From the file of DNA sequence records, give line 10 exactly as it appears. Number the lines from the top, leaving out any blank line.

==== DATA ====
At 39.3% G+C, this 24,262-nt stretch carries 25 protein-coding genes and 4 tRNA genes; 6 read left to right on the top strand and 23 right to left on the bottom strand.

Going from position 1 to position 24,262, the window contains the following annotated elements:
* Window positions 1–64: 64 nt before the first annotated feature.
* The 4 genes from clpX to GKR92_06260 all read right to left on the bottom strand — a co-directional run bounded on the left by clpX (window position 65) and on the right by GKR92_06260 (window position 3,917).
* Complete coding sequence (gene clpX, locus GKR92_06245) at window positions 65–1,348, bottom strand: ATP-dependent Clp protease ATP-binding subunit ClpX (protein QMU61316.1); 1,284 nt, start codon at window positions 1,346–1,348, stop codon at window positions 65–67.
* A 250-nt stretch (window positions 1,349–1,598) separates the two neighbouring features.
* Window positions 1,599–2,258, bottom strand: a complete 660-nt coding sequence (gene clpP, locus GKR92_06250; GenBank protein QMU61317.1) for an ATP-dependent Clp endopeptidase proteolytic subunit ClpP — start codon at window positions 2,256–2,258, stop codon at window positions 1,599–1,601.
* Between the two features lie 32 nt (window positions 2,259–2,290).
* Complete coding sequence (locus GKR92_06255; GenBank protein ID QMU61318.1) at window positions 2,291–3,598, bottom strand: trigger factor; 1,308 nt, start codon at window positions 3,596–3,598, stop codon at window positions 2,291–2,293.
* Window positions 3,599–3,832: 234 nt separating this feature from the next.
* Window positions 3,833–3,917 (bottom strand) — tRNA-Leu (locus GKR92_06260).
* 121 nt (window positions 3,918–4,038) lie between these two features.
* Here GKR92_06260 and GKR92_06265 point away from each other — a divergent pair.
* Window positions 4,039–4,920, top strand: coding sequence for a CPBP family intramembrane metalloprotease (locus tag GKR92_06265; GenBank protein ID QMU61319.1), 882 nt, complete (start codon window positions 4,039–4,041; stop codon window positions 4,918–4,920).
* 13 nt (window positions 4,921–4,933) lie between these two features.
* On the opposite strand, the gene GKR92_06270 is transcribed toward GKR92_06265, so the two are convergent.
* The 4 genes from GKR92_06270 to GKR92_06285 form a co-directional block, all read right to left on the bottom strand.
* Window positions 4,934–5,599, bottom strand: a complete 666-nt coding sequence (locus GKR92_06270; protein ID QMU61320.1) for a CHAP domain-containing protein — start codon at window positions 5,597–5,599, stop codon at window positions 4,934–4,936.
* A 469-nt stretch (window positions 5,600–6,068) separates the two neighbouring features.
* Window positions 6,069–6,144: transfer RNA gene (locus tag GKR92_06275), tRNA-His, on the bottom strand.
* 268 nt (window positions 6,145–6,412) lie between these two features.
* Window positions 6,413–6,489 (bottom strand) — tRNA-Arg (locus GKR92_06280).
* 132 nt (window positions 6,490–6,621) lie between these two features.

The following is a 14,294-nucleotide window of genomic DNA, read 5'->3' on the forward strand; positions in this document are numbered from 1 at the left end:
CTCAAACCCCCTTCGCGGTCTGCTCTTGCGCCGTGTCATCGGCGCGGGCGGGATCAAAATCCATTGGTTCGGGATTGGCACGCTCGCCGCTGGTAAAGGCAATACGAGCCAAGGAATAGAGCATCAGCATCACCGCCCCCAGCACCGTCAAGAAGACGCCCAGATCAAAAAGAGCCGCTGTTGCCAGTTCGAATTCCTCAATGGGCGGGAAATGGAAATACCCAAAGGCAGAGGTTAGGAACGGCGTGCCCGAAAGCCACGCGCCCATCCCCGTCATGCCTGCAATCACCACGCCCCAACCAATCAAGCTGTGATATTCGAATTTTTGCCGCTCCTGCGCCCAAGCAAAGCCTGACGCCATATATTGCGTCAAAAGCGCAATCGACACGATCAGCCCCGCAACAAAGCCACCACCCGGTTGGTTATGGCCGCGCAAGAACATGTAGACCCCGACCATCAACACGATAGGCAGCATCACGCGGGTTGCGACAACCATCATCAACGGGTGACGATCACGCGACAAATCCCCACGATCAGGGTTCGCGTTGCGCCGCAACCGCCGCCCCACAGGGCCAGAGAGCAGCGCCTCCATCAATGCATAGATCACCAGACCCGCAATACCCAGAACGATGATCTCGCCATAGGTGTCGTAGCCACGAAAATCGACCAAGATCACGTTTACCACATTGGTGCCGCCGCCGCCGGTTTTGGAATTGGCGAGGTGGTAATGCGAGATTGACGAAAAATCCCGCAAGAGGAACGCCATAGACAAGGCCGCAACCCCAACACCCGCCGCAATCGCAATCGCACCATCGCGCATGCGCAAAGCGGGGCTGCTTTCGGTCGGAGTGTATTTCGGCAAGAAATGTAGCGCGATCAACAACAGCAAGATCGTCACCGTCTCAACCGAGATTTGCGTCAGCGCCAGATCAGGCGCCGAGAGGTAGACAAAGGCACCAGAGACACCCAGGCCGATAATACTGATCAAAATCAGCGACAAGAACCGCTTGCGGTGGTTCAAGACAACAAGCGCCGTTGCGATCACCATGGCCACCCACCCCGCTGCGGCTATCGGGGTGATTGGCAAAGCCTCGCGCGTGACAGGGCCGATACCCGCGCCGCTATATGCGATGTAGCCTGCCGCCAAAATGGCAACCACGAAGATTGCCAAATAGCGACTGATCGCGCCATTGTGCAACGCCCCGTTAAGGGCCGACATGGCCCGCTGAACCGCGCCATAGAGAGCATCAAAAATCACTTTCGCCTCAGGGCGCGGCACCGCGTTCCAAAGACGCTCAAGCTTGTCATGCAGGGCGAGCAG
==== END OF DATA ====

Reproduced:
* Window positions 3,599–3,832: 234 nt separating this feature from the next.